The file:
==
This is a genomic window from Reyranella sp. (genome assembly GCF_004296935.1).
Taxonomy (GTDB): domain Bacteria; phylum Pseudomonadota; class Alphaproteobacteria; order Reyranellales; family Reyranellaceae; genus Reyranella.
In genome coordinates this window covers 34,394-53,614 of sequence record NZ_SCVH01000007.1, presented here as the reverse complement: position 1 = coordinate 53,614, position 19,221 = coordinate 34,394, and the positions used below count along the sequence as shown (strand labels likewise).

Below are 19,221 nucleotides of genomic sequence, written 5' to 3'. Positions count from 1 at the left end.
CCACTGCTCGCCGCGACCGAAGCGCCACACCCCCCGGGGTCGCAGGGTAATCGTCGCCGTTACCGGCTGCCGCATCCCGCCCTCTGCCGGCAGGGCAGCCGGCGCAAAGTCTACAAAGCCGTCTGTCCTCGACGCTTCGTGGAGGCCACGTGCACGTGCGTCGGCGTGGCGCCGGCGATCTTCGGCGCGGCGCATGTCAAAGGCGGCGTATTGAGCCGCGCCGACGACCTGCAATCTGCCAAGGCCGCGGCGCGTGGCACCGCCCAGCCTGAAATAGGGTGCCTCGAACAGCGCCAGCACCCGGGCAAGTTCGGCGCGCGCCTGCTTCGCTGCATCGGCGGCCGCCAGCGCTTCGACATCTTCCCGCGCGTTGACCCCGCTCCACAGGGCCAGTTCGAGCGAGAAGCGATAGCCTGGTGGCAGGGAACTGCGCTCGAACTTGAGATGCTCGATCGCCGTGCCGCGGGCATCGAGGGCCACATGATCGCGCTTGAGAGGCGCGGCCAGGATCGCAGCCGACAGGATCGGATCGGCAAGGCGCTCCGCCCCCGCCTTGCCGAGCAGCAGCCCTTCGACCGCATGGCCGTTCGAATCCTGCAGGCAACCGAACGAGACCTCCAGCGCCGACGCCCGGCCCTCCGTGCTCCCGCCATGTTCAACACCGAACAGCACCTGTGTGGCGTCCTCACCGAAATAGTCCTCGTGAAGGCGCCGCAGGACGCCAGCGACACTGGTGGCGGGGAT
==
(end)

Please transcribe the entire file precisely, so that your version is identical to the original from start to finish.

This is a genomic window from Reyranella sp. (genome assembly GCF_004296935.1).
Taxonomy (GTDB): domain Bacteria; phylum Pseudomonadota; class Alphaproteobacteria; order Reyranellales; family Reyranellaceae; genus Reyranella.
In genome coordinates this window covers 34,394-53,614 of sequence record NZ_SCVH01000007.1, presented here as the reverse complement: position 1 = coordinate 53,614, position 19,221 = coordinate 34,394, and the positions used below count along the sequence as shown (strand labels likewise).

Below are 19,221 nucleotides of genomic sequence, written 5' to 3'. Positions count from 1 at the left end.
CCACTGCTCGCCGCGACCGAAGCGCCACACCCCCCGGGGTCGCAGGGTAATCGTCGCCGTTACCGGCTGCCGCATCCCGCCCTCTGCCGGCAGGGCAGCCGGCGCAAAGTCTACAAAGCCGTCTGTCCTCGACGCTTCGTGGAGGCCACGTGCACGTGCGTCGGCGTGGCGCCGGCGATCTTCGGCGCGGCGCATGTCAAAGGCGGCGTATTGAGCCGCGCCGACGACCTGCAATCTGCCAAGGCCGCGGCGCGTGGCACCGCCCAGCCTGAAATAGGGTGCCTCGAACAGCGCCAGCACCCGGGCAAGTTCGGCGCGCGCCTGCTTCGCTGCATCGGCGGCCGCCAGCGCTTCGACATCTTCCCGCGCGTTGACCCCGCTCCACAGGGCCAGTTCGAGCGAGAAGCGATAGCCTGGTGGCAGGGAACTGCGCTCGAACTTGAGATGCTCGATCGCCGTGCCGCGGGCATCGAGGGCCACATGATCGCGCTTGAGAGGCGCGGCCAGGATCGCAGCCGACAGGATCGGATCGGCAAGGCGCTCCGCCCCCGCCTTGCCGAGCAGCAGCCCTTCGACCGCATGGCCGTTCGAATCCTGCAGGCAACCGAACGAGACCTCCAGCGCCGACGCCCGGCCCTCCGTGCTCCCGCCATGTTCAACACCGAACAGCACCTGTGTGGCGTCCTCACCGAAATAGTCCTCGTGAAGGCGCCGCAGGACGCCAGCGACACTGGTGGCGGGGAT